Locating an earthquake with recent seismic data Activity Grades 5 to 12 To understand Plate Tectonic processes on the Earth, and to better understand where future earthquakes are likely to occur, it is important to know how to locate earthquakes as they occur. In this activity students use recent, three-component seismic data to locate a global earthquake.
Introduction to Spectral Analysis and Matlab Activity Undergraduate The objective of this lab is to explore the relationship between the time domain and the frequency domain using MATLAB. You will first look at pure sine waves as a function of time and their representation in the frequency domain, and then examine some earthquake data.
Introduction to Marine Seismic Processing Activity Undergraduate This presentation and associated activity introduces students to both the concepts of processing marine seismic data as well a providing an introduction to PROMAX software.
How Shallow Earth Structure Is Determined Activity Grades 5 to 12 Like other waves, seismic waves obey the laws of physics. This activity is intended to provide students with a real-world application for the concepts of waves. It should follow an activity, such as the traditional light lab used in physics courses to to explains concepts such as reflection, refraction and transmission of energy.
How are magnitude and intensity different (yet related)? Activity Grades 5 to 12 In this activity, students explore the relationship between an earthquake's magnitude and intensity. Students calculate the energy released during a weight drop (magnitude) and use an accelerometer (iPhone, QCN, or other) to investigate what happens to this energy as the source is moved further and further from the sensor (intensity). Students next examine USGS ShakeMaps to explore other factors besides and event size and the distance form the source to the receiver that can effect the intensity (e.g. geologic structures etc).
How “hard” does the ground shake during an earthquake? Activity All Audiences In this activity, students will use a three-component accelerometer (iPhone, laptop or USB) to examine their assumptions about how 'hard" the ground shakes during an earthquake.
GMT Tutorial Activity Undergraduate GMT is an open source collection of ~65 tools for manipulating geographic and Cartesian data sets (including filtering, trend fitting, gridding, projecting, etc.) and producing Encapsulated PostScript File (EPS) illustrations ranging from simple x-y plots via contour maps to artificially illuminated surfaces and 3-D perspective views; the GMT supplements add another ~70 more specialized tools. GMT supports over 30 map projections and transformations and comes with support data such as GSHHS coastlines, rivers, and political boundaries. This tutorial guides you through using GMT to make a simple location map. The locations come from a simple seismic experiment deployed near the PASSCAL Instrument center during the IRIS Internship Orientation. A final script is included with generous comments.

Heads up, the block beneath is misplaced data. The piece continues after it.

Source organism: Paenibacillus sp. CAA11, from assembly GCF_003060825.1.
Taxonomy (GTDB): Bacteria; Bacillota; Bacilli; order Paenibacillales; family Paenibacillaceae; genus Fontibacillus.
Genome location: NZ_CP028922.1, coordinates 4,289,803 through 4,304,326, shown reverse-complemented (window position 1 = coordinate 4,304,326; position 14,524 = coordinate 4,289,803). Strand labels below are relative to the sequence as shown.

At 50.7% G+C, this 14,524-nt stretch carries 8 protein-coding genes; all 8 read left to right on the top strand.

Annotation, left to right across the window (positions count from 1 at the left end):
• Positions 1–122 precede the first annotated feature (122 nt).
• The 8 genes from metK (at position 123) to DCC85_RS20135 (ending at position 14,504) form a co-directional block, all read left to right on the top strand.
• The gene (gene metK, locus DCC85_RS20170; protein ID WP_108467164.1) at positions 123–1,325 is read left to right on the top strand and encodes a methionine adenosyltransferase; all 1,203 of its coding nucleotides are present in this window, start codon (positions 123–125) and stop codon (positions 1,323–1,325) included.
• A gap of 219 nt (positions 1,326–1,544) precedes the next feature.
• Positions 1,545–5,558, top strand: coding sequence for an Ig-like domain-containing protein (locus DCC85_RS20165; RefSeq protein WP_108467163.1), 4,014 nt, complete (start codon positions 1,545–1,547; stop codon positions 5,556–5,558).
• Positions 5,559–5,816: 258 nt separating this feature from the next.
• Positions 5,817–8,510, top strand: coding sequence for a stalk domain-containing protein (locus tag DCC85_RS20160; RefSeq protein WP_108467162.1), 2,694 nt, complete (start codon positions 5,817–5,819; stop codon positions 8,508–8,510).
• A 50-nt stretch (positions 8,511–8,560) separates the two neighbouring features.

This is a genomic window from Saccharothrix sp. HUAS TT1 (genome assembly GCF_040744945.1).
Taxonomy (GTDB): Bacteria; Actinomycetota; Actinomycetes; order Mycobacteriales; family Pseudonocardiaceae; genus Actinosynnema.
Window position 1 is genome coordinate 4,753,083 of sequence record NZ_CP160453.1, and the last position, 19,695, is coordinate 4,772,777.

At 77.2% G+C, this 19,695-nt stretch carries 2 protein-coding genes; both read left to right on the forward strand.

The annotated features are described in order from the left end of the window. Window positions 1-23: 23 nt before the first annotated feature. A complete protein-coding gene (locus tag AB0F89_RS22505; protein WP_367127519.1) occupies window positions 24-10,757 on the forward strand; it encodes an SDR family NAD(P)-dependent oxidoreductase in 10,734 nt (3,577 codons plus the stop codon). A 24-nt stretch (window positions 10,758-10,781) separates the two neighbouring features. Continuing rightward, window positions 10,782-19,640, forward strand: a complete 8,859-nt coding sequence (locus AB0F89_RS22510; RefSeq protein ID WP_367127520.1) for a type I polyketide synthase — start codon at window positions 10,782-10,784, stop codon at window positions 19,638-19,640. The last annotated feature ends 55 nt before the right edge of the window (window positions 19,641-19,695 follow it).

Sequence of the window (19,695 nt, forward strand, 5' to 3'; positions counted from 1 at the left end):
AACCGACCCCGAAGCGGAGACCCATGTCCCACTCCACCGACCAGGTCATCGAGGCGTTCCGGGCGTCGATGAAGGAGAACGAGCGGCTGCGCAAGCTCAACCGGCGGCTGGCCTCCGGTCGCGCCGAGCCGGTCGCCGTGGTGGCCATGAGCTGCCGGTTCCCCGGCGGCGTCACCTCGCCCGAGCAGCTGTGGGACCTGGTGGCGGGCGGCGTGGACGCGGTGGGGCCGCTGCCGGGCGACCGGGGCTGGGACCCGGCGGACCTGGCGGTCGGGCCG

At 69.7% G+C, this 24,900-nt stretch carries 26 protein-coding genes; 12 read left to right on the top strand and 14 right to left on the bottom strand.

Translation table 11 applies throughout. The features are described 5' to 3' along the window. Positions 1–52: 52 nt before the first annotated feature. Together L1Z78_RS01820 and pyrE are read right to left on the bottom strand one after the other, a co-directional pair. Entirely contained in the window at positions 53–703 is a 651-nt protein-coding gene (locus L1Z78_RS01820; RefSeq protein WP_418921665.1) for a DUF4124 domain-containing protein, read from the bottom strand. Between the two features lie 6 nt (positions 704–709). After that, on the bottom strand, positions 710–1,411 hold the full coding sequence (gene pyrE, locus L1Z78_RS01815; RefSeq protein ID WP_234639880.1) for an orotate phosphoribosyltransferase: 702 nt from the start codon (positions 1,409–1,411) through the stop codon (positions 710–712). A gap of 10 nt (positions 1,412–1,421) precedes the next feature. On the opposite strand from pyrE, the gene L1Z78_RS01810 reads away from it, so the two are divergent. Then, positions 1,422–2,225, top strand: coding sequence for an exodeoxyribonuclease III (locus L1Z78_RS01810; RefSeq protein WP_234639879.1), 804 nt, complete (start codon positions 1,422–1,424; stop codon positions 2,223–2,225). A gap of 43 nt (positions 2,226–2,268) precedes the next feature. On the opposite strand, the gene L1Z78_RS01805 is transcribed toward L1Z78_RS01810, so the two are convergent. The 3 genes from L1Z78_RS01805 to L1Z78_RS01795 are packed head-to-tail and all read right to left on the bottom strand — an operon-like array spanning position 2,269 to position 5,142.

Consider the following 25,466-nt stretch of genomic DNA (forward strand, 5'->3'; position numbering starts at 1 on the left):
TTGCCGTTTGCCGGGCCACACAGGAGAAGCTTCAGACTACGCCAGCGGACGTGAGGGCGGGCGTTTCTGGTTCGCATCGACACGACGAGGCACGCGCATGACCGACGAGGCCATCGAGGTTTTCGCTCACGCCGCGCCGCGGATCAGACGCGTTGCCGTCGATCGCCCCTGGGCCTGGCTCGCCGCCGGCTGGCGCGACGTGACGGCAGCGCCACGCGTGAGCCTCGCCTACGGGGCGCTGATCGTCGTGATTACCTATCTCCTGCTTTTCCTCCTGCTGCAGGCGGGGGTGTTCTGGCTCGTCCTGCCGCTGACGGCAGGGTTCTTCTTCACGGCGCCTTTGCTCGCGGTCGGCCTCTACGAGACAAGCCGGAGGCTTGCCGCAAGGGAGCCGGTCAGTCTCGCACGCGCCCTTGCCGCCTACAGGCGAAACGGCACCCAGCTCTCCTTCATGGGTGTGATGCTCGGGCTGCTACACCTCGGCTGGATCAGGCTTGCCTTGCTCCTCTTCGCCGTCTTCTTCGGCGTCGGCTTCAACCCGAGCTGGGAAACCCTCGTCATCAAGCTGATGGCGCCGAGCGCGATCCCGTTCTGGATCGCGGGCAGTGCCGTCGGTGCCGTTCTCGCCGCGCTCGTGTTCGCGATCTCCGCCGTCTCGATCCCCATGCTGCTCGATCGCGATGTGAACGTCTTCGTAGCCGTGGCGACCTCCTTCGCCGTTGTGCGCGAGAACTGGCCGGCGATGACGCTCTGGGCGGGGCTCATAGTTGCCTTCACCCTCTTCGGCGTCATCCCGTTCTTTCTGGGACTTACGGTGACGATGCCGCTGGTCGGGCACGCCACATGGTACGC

Global Seismographic Network Poster All Audiences The Global Seismographic Network (GSN) consists of more than 125 GSN stations located around the world with near-uniform spacing - from the South Pole to Siberia, and from the Amazon Basin to the seafloor of the Northeast Pacific Ocean. This multi-use facility provides data for scientific research, education, earthquake hazard mitigation, tsunami warning, and the international monitoring system for the Comprehensive Nuclear Test-Ban Treaty. In addition, real-time GSN data are broadcast to museum displays that are seen by over 10 million visitors each year.
geoPHYSICS Activity Presentation Grades 5 to 12 These geoPHYSICS resources are designed to provide an avenue to help physics teachers connect and apply the principles of physics to the Earth. Recognizing the limited time for adding new topics to the physics curriculum, the approach taken with these resources is to integrate geophysics topics and applications into the existing physics curriculum without requiring that teachers spend extra time on concepts. For example, why can't a student learn how the magnitude of an earthquake is calculated while demonstrating their basic knowledge of waves? or why do Newton's Laws have to be endlessly applied to car's or boats rather than tectonic plates or seismographs. Thus, by applying the Conceptual Physics approach used by Paul G. Hewitt these resources seek to make connections between the concepts of physics and the Earth and its study.
Fault Motion Animations Animation All Audiences These animations are very elementary examples of fault motion intended for simple demonstrations. For more about faults see the NOAA slide show and information page - a rich source of images and textual information.
Exploring three-component seismic data with accelerometers Activity All Audiences In this activity, students will use an accelerometer (iPhone, laptop or USB) to kinesthetically explore the physical "meaning" of three component seismic data by replicating a seismogram by moving the accelerometer.
Exploring the Earth Using Seismology Poster All Audiences Earthquakes create seismic waves that travel through the Earth. By analyzing these seismic waves, seismologists can explore the Earth's deep interior.
Exploring Rates of Earthquake Occurrence Activity Grades 5 to 12 The activity allows the students to select their own region of interest and to interrogate the earthquake catalog to obtain quantitative data on the rate of occurrence of earthquakes of various magnitudes within their chosen region.
Exploring Plate Boundaries with Seismic Data Activity Grades 5 to 12 In this exercise, students will learn about the various types of plate boundaries, investigate well-known examples of some of these boundaries, and then apply what you've learned to East Africa to determine the most likely cause of seismicity in this area of the world.